“[The Who’s] THE KIDS ARE ALRIGHT is fucking genius, this is just about us” – Random member of Pearl Jam midway through this doc
There’s lots to like about PEARL JAM TWENTY, particularly if you’re already a fan of the band. There’s lots of performances, some behind-the-scenes stories, and oodles of photos and clips from the last two decades.
Unfortunately, the film is plagued by the made very thing that drove it to happen in the first place – Cameron Crowe’s close connection with the band’s members. Almost since the band’s inception, in both his writing for music publications and use of their tunes in soundtracks, Crowe has aligned himself with all things PJ. They’re all friends, and it helps bring out a certain intimacy with the interview subjects, they all seem at ease bringing up even the more harrowing or tragic moments of their careers.
What really doesn’t work is the fact that noone during the production or editing phase asked Crowe to step back from his subject. We’ve got loads of name dropping without context, a refusal to properly situate members of the Seattle scene that weren’t directly band members with their respective outfits. Entire periods of their work is skipped over, particularly the latter period where their success has been far more maginal and niche. Yet it’s Crowe’s refusal to actual take a very brief moment and guide future watchers of this documentary that Chris Cornell eventually was in a band called Soundgarden, or that “Kurt” had a last name and a band called Nirvana. These type of throwaway assumptions, that every viewer will have the entirety of the Seatle 90s music ecosystem in their minds at all time is a sign of a clunky documentarian unable to thing of an audience that doesn’t share his same passion.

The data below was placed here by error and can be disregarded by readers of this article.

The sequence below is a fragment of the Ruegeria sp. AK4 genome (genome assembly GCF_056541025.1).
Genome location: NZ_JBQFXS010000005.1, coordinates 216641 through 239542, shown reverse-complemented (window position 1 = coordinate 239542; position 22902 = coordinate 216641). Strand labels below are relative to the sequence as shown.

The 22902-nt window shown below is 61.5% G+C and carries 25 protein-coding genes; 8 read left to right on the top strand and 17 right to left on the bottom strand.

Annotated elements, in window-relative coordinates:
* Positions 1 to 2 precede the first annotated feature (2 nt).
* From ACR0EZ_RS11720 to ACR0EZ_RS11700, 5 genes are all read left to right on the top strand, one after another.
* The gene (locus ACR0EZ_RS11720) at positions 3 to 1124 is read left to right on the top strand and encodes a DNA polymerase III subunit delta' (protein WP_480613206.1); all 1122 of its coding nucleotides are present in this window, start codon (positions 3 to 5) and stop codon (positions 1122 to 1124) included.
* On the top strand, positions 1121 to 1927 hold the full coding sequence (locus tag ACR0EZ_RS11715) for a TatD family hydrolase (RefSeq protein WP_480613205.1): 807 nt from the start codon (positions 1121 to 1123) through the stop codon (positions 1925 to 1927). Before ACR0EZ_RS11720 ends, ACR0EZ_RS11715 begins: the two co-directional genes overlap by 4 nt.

The film could have been a really interesting foray into that scene that erupted, and there’s touches of that throughout the film, but it all deflates without really giving either a decent overview or a compelling view of something we haven’t scene before. Perhaps the most revelatory moments, particularly from a musicianship standpoint, is the footage where the band (sans lead singer Vedder) are shown backing Neil Young on tour. The band rise to the task splendidly, clearly rising it up a notch to be backing their progenitor and musical godfather, rocking harder and with a tighter sound that almost all the concert footage throughout.
In the end, this is a perfectly satisfactory, slightly dry look at a band. The film does nothing particularly interesting with the form, and it clunky elements betray Crowe’s neophyte status when it comes to non-fiction cinema. PEARL JAM TWENTY isn’t mere sycophantic hagiography, but it remains a minor, frustrating work accomplished by a director far too close to his subject to give any real insight or objectivity in his presentation.